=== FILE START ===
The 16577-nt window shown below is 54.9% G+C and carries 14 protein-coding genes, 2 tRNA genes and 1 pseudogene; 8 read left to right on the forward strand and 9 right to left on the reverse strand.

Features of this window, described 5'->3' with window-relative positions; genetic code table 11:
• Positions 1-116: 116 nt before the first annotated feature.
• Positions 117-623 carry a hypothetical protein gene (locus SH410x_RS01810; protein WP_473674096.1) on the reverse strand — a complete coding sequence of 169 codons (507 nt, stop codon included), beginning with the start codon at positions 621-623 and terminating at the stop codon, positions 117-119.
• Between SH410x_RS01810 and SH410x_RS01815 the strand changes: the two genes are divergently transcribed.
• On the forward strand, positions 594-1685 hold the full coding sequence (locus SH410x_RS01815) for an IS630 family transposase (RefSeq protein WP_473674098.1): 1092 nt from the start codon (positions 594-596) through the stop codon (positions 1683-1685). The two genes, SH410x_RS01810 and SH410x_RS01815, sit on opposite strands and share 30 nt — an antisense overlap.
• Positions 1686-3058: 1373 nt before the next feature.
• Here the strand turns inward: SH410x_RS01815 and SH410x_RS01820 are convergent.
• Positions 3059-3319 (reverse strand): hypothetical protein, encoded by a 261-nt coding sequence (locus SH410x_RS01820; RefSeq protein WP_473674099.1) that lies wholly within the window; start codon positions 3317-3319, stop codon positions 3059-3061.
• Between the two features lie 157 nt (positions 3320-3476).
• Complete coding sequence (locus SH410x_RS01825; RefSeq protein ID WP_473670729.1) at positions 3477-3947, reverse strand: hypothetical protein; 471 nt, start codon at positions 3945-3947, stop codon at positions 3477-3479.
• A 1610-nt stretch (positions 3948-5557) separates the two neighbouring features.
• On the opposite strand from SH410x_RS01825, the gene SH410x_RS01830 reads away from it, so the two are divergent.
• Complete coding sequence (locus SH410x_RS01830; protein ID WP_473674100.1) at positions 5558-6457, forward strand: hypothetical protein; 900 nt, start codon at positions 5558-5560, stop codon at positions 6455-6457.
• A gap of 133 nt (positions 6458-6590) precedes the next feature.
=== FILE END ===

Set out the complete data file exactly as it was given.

The 16577-nt window shown below is 54.9% G+C and carries 14 protein-coding genes, 2 tRNA genes and 1 pseudogene; 8 read left to right on the forward strand and 9 right to left on the reverse strand.

Features of this window, described 5'->3' with window-relative positions; genetic code table 11:
• Positions 1-116: 116 nt before the first annotated feature.
• Positions 117-623 carry a hypothetical protein gene (locus SH410x_RS01810; protein WP_473674096.1) on the reverse strand — a complete coding sequence of 169 codons (507 nt, stop codon included), beginning with the start codon at positions 621-623 and terminating at the stop codon, positions 117-119.
• Between SH410x_RS01810 and SH410x_RS01815 the strand changes: the two genes are divergently transcribed.
• On the forward strand, positions 594-1685 hold the full coding sequence (locus SH410x_RS01815) for an IS630 family transposase (RefSeq protein WP_473674098.1): 1092 nt from the start codon (positions 594-596) through the stop codon (positions 1683-1685). The two genes, SH410x_RS01810 and SH410x_RS01815, sit on opposite strands and share 30 nt — an antisense overlap.
• Positions 1686-3058: 1373 nt before the next feature.
• Here the strand turns inward: SH410x_RS01815 and SH410x_RS01820 are convergent.
• Positions 3059-3319 (reverse strand): hypothetical protein, encoded by a 261-nt coding sequence (locus SH410x_RS01820; RefSeq protein WP_473674099.1) that lies wholly within the window; start codon positions 3317-3319, stop codon positions 3059-3061.
• Between the two features lie 157 nt (positions 3320-3476).
• Complete coding sequence (locus SH410x_RS01825; RefSeq protein ID WP_473670729.1) at positions 3477-3947, reverse strand: hypothetical protein; 471 nt, start codon at positions 3945-3947, stop codon at positions 3477-3479.
• A 1610-nt stretch (positions 3948-5557) separates the two neighbouring features.
• On the opposite strand from SH410x_RS01825, the gene SH410x_RS01830 reads away from it, so the two are divergent.
• Complete coding sequence (locus SH410x_RS01830; protein ID WP_473674100.1) at positions 5558-6457, forward strand: hypothetical protein; 900 nt, start codon at positions 5558-5560, stop codon at positions 6455-6457.
• A gap of 133 nt (positions 6458-6590) precedes the next feature.